The jimmies story
Can an ice cream topping be racist?
When I mentioned jimmies, the long-established localism for chocolate sprinkles, in a recent column, it was just as a passing example; I didn’t mean to reopen an etymological can of worms. But a few days later, along came an e-mail from Ron Slate of Milton, repeating the rumor that has dogged our candy terminology. “My mother told us never to use the word ‘jimmies’ because it is an epithet for African-Americans,” he wrote. “So we always said ‘sprinkles.’ ”
Even before that tale got abroad, jimmies was trailing clouds of factoid and fancy. Its origins are murky, so — like “the whole nine yards” and “the real McCoy” — it attracts just-so stories, some plausible and some less so. At the “Boston English” section of the website UniversalHub, commenters will tell you that jimmies are named for the Jimmy Fund, the children’s cancer charity; for a kid named Jimmy who got them on his ice cream as a birthday treat (“they’re Jimmy’s”); for a mayor named Jim Conelson, or a Jimmy O’Connell who was extra generous with sprinkles; and for a guy who (maybe) ran the chocolate-sprinkles machine at the Just Born candy factory.
Of all these theories, only the last is even remotely plausible. Just Born, the candy company that still provides us with our marshmallow Peeps and Mike and Ikes, was founded in Brooklyn in 1923, according to its official history, though patriarch Sam Born had already come up with candy innovations like a machine to put sticks into lollipops.
The company’s website claims that “jimmies, the chocolate grains sprinkled on ice cream, were invented at Just Born, and named after the employee who made them.” (Company spokesmen have mentioned a Jimmy Bartholomew, but his existence is unverified.) But company histories often include a fudge factor, and this claim of invention seems dubious: Chocolate sprinkles, so called, were already popular in the 1920s, the newspaper archives show. The Nashua, N.H., Telegraph is advertising a treat made with chocolate sprinkles in 1921, before Just Born was born.
Later that decade, the sprinkles show up in Ottawa and Spokane newspapers, and by 1927, Sunshine is producing a Chocolate Sprinkle cookie topped with marshmallow and sprinkles. (There’s even a laxative consisting of “tasty Swiss-like milk chocolate sprinkles”; a 1928 ad in the Pittsburgh Press says it has given “Thousands of Pennsylvanians...the Glorious Complexion of a Regulated Body.”)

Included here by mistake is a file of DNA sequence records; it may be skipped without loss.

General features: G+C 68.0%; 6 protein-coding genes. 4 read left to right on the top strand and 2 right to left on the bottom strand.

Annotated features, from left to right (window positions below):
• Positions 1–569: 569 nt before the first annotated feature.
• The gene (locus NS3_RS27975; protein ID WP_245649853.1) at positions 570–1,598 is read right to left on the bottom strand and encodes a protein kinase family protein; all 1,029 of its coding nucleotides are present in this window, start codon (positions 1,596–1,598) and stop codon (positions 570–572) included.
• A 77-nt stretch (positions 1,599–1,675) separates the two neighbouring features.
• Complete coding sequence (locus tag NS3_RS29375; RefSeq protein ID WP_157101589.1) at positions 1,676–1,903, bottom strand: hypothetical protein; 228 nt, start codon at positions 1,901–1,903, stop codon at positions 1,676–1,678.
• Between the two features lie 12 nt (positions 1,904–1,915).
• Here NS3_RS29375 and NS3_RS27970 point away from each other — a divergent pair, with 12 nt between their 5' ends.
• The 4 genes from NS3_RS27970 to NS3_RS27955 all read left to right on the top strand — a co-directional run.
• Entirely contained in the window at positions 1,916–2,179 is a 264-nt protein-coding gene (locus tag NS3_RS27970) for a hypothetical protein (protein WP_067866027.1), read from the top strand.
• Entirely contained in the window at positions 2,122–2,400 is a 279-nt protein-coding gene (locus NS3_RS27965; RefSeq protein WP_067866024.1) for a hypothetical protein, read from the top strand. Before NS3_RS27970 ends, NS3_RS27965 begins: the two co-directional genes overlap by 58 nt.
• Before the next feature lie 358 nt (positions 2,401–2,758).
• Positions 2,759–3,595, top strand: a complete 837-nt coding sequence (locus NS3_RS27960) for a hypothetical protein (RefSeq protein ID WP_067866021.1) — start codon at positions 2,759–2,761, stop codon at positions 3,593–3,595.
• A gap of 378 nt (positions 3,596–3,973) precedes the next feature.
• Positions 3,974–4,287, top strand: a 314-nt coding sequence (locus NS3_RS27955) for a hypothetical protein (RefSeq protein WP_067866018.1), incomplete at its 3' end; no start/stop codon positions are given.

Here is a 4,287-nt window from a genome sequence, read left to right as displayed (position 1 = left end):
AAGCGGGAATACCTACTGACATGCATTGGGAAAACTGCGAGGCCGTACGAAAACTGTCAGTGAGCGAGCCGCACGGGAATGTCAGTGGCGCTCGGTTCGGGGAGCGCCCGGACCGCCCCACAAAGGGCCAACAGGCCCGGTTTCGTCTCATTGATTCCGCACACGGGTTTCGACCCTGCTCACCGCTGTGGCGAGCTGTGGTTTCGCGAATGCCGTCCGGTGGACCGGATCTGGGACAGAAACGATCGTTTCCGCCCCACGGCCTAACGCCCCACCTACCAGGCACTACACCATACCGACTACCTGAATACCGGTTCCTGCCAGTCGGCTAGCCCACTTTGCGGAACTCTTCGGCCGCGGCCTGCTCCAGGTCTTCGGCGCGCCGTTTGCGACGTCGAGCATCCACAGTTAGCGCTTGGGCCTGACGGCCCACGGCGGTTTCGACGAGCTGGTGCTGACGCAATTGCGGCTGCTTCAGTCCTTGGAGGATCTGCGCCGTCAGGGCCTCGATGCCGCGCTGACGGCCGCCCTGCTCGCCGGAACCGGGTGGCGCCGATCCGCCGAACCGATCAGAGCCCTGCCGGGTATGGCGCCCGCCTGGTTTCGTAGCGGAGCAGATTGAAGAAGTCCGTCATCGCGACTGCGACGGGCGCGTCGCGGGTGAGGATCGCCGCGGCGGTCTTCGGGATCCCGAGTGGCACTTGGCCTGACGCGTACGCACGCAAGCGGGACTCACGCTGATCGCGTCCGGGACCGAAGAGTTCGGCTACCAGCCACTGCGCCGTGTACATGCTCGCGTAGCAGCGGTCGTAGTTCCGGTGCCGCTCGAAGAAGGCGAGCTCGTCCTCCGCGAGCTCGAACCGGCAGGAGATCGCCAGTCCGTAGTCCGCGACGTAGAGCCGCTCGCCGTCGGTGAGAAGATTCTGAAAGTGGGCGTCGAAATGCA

Just Born may still deserve credit for coining jimmies, but that claim remains to be proven. The company’s website has a photo of two large cans of its product, one labeled “chocolate grains” and the other “jimmies” — but the jimmies can bears a Zip code, dating it to 1963 at the earliest. That’s decades after the earliest print evidence for jimmies: a December 1930 ad the Pittsburgh Press in which a local food emporium offers sponge cake “with creamy butter frosting and chocolate jimmies,” adding helpfully: “In case you don’t know what jimmies are...tiny chocolate candies.” This suggests that the term was new (to Pittsburgh, at least), but it offers no clue to its coinage.
Whatever the source of the name, though, nothing in the record suggests that jimmies was ever racially tinged. If it had been, it’s not likely anyone would have been coy about it, as racist brand names and artwork were unremarkable in the 1930s and ’40s. Katharine Weber, whose novel “True Confections” is set in a family candy company, blogs about some of them at Staircase Writing: The Abba-Zaba wrappers with their smiling cartoon savages, Heide’s “Black Kids” candy, and Whitman’s infamous Pickaninny Peppermints, a brand that persisted until Thurgood Marshall, then a young civil rights lawyer, took on the company in the early 1940s.
So where did the “racist” rumor come from? It’s possible that people old enough to remember the candies of the ’40s, like Ron Slate’s mother, wrongly assumed that “jimmies” was also a slur. But there’s no evidence that this notion was ever widespread: David Wilton, who investigated jimmies in his 2004 book, “Word Myths,” found no record of it before 1997.
If the idea hasn’t died out, that’s surely because it’s so hard to prove a negative. But as Wilton notes, “when one would normally expect to find evidence, its absence can be revealing.” And the absence of evidence here is striking; nobody warning against jimmies cites examples of its use as a slur; there’s just a vague hint that it might have some connection to “Jim Crow.”
In this instance, though, the facts may finally prevail. Yes, you can find fictional etymologies of jimmies on the Web, but the “racist” accusation doesn’t seem to be catching on. And what we do know about jimmies is widely available: in Wilton’s book, in David Feldman’s “Why Do Pirates Love Parrots?” (2006), and on the Web at Snopes.com, StraightDope.com, Barry Popik’s The Big Apple, and Wikipedia. So be of good cheer, jimmies fans everywhere; you may feel guilty about the calories in those chocolate tidbits, but there’s no shame in the name.